1065

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USS ALASKA
This is a copyrighted book. I don't think you should be posting the entire book here.
 
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DaveBrt

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An anti-blockade view to go with post #15...

A Naval Sieve: The Union Blockade in the Civil War
William N. Still Jr

https://digital-commons.usnwc.edu/cgi/viewcontent.cgi?article=4844&context=nwc-review
1158


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USS ALASKA
Still repeats the old line that no battle was lost because the Confederacy was short of arms or equipment.

As always, this ignores the thousands of men sent home from the call up of Tennessee men in 1861. The Governor, Harris, sent them home because he had no weapons for them and the Confederacy could not provide weapons. What would the impact have been if another 35,000 men had been armed and in the western army in Jan. '62?

The lack of appropriate heavy guns was clearly felt in New Orleans, the NO forts, the Mississippi fleet, Vicksburg in '62, etc. Imports would have improved this situation and might have changed the outcome of some battles.

But the main problem was the lack of a purchasing and paying system for the Confederate government in '61 and much of '62. There was no reason for companies to build weapons on speculation and ship them to the CSA -- again, on speculation. Manufacturers wanted concrete orders and payment methods, regardless of any blockade.

In my opinion, the reason the railroads and iron workers did not get their act together and deal as major powers in the market to order supplies from Europe was the immaturity of the railroad and iron industry companies in regard to international trade. The RRs had bought iron rails from England, but nothing else. The idea of ordering a common rail, arranging financing, arranging shipping, buying and setting up rolling plants, etc. was just beyond what 120 small railroads could put together at this stage in their growth. The blockade made it more difficult, but was not the sole logistical problem that the South faced in getting the support it needed from Europe.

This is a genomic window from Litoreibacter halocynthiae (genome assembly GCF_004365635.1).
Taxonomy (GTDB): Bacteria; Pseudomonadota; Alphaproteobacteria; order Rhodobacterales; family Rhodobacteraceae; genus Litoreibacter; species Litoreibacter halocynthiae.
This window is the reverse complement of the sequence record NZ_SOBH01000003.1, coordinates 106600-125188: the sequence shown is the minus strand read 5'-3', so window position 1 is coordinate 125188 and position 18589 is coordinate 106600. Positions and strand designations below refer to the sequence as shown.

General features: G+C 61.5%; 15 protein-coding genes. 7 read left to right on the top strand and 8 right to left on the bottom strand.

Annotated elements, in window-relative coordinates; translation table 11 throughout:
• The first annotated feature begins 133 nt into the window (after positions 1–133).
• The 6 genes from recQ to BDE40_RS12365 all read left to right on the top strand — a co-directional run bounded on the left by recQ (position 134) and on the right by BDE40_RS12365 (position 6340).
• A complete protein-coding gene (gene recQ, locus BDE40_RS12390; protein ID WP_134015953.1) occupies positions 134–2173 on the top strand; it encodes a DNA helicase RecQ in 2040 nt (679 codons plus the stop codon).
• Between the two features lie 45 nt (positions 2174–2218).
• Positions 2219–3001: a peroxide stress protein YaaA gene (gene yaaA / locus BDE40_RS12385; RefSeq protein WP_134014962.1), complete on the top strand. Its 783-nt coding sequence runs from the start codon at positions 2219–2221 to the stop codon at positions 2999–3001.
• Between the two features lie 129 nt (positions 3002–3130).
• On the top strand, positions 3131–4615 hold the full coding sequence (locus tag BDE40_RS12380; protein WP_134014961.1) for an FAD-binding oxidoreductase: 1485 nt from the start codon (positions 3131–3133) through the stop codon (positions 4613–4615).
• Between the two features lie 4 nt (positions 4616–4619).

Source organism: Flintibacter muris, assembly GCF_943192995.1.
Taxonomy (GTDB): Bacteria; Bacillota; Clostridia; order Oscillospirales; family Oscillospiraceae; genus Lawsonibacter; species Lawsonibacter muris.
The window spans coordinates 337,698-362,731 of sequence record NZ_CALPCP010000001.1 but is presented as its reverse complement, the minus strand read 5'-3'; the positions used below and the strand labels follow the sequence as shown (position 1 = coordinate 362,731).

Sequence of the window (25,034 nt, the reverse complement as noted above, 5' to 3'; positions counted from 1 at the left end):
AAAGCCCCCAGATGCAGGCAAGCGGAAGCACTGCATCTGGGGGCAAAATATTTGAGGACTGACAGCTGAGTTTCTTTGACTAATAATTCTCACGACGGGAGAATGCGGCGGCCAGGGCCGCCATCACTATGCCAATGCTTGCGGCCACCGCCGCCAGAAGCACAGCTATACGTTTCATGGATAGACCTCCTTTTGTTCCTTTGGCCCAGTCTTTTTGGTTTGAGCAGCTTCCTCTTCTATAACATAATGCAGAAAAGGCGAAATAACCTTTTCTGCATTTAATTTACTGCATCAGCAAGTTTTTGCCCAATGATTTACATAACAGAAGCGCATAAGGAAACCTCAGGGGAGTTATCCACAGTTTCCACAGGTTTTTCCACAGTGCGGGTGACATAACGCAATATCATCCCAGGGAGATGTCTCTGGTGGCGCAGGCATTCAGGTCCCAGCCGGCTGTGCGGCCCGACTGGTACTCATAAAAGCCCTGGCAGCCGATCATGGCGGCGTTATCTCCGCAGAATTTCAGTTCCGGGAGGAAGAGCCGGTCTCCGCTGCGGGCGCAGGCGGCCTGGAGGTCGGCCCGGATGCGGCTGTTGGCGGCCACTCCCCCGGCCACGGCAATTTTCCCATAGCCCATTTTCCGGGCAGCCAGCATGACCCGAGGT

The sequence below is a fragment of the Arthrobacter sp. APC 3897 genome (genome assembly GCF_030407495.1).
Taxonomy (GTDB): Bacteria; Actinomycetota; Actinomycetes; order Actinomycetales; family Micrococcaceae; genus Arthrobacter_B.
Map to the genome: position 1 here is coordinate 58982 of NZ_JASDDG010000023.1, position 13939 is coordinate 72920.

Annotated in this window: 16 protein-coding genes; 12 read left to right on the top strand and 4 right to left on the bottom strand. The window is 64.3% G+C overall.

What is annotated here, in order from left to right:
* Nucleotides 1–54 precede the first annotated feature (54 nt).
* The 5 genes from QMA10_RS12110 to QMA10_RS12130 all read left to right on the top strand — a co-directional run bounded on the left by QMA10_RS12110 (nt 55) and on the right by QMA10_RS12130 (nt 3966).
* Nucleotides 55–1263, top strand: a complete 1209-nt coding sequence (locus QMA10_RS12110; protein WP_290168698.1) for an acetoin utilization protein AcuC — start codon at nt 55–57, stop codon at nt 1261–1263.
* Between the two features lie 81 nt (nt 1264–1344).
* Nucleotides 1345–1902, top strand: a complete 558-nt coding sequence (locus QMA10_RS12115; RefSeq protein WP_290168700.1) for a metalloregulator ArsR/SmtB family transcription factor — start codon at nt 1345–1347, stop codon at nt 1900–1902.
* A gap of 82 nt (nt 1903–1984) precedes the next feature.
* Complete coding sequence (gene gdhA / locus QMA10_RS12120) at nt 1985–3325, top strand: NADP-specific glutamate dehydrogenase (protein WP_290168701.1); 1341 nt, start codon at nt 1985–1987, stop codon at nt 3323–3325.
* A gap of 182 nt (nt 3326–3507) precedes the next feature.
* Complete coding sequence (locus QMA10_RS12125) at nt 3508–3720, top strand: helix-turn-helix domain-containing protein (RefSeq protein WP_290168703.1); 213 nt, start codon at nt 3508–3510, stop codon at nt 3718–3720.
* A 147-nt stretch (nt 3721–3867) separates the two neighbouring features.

wausaubob

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On the arms and equipment issue, I agree with @DaveBrt. After Vicksburg, whether Confederate regiments in the west were adequately armed is unsettled. Throughout the war, whether percussion caps and artillery fuses were available in adequate amounts is unclear.
 

wausaubob

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The major issue with the blockade is cotton not getting out to New York, or not getting to England at all, beginning in 1862. Cotton cannot get out and food cannot get into the Confederacy. Several Confederate campaigns were affected by the need to feed the soldiers and forage the livestock outside the Confederacy, and by the collapse of the Confederate subsistence economy.
The blockade includes control of the Ohio, Missouri and Mississippi Rivers, which leads to US control over Kentucky and most of Tennessee.
 
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DaveBrt

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The major issue with the blockade is cotton not getting out to New York, or not getting to England at all, beginning in 1862. Cotton cannot get out and food cannot get into the Confederacy. Several Confederate campaigns were affected by the need to feed the soldiers and forage the livestock outside the Confederacy, and by the collapse of the Confederate subsistence economy.